Have you seen a program on CBS called Game Changers? We see the tail end of it every Sunday morning before our favorite news program. We noticed its sponsorship by EA Sports and suspected it was a promotion for electronic games. Then we realized the show is about pro athletes serving their communities. So we wondered how EA Sports got involved. Whose idea was it?
A little research revealed several interesting stories about Game Changers and EA (Electronic Arts).
- The Game Changers TV show was developed by an independent production company. Local stations use it to meet the FCC rule to provide children's programming. It's targeted to teenagers, and it's much better than many programs they used to air. We should support it, as EA Sports does.
- The phrase 'game changers' occurs all the time in EA marketing and news. EA recognizes and supports innovation.
- The EA Sports division has had a few different programs going by the name Game Changers. They all support customer involvement, loyalty and community.
Our research revealed how Electronic Arts has improved its handling of customers over the last few years. So this really is a story about CRM! Changes at EA may have been accelerated by EA's winning Consumerist's Worst Company poll in 2012 and 2013. Yet we saw evidence that employees were already working on new processes before that happened.
Some people credit the change in top leadership, but listen to this guy who manages their IT systems, who arrived at EA in February 2011.
Jeff Bradburn of EA (Electronic Arts) as interviewed by Lucian Tucker in blog post Breaking Into the Industry, 2012-Apr-9:
We are always focused on making every single interaction with our customers count. It's another core objective of ours: "Exceed expectations by delighting our customers, the same way our games do." So we want to know as much about our customers as we can and match them with the right agent for their problem.
Most people are familiar with the typical phone experience, where you dial a number and press 1 for X, 2 for Y, etc. We want to take that a step further. If we know our customers – what they own, what they've called about in the past, and (if they allow us to) what they like – we can find an agent that can connect with them based on their need, or even their interests. We are also very interested in the concept of allowing customers to choose their own agent. We've got some really interesting things brewing there.
Another interesting project is around community support. EA is very lucky in that we have very passionate customers that love to participate in forums. We think that there's something really special there for support needs. We want to let customers help other customers and in the process get something uniquely "EA" out of the experience. I can't disclose all of the details, but I think we've really got something special up our sleeves.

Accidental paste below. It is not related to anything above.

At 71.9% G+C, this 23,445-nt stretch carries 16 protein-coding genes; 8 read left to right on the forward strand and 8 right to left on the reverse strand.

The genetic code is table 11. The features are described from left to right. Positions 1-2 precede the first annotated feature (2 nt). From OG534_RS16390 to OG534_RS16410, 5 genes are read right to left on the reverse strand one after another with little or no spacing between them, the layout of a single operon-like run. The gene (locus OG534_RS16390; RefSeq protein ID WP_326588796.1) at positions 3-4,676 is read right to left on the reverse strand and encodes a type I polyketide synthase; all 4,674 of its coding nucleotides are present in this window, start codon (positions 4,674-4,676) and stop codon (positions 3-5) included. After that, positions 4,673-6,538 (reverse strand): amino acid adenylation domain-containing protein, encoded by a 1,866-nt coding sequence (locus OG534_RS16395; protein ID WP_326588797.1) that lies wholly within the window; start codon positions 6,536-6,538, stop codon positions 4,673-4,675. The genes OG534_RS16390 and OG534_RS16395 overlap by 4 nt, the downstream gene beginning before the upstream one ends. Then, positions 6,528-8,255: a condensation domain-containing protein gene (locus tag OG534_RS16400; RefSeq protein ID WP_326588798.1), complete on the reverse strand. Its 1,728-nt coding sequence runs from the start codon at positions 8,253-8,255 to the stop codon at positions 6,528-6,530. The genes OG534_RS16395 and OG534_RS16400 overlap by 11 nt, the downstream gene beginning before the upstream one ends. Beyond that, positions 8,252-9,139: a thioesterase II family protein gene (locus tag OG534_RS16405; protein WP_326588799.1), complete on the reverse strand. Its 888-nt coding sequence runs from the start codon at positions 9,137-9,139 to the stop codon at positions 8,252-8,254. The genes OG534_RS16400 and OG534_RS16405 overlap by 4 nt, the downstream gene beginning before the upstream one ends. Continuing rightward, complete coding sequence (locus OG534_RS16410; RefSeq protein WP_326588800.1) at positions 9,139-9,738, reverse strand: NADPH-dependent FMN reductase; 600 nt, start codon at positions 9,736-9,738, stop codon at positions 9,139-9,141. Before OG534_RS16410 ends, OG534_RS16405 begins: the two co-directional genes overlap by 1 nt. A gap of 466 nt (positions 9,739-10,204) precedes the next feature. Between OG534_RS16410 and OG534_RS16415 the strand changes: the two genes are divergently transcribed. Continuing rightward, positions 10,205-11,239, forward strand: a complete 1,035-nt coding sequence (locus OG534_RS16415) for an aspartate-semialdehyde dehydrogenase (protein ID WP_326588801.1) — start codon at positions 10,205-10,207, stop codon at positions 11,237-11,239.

And we aren't just focused on our customers. We want to make sure we have the best Customer Advisors (agents) in the world, and we want them to have the best tools in the world. We are investing heavily this year in creating a single unified tool that streamlines the Advisor experience, which ultimately creates a vastly improved experience for our customers.
Jeff Bradburn had a business background from Apple customer support. His team selected Salesforce products and customized it to support EA customers, who are called 'players.'
From the EA success story on Salesforce web site:
EA’s Worldwide Customer Experience team created immersive, interactive websites to help customers quickly access up-to-the-minute status updates, engage with EA game advisors, and discuss hot topics with other members of the community. Most importantly, gamers can immerse themselves in the EA brand. With Salesforce, EA was able to grow its advisor staff from 400 to 1,600 in only 6 weeks. And, EA’s Worldwide Customer Experience websites were able to manage millions of hits per week during peak launch periods.
“Salesforce helped us execute on our transformation at a faster pace than anyone thought would be possible,” says Bradburn. “The close relationships we’re building with customers are a real game changer.” [Emphasis added.]
Here's why we're very impressed with everything Bradburn and his team at EA have accomplished:
- 'Players' are recognized as individual people who are connected to other people and often play more than one EA game.
- Strong relationships between players and EA employees are nurtured. While this story focuses on the customer support, we also found many stories about strong relationships between players and game developers at EA.
- EA invests in training and technology so EA employees can support the players.
- Interactions across many different platforms are integrated so the company can operate in the 'omnichannel' style which is so highly prized in customer experience.
When customers are frustrated and loyalty is dying, employees up and down the organization have to take ownership of the problem and demonstrate they care more about the customer than corporate profits. The CEO is often the worst person to assist because he spends too much time talking to investors, but if he empowers the people who spend all day talking with customers--amazing things can happen.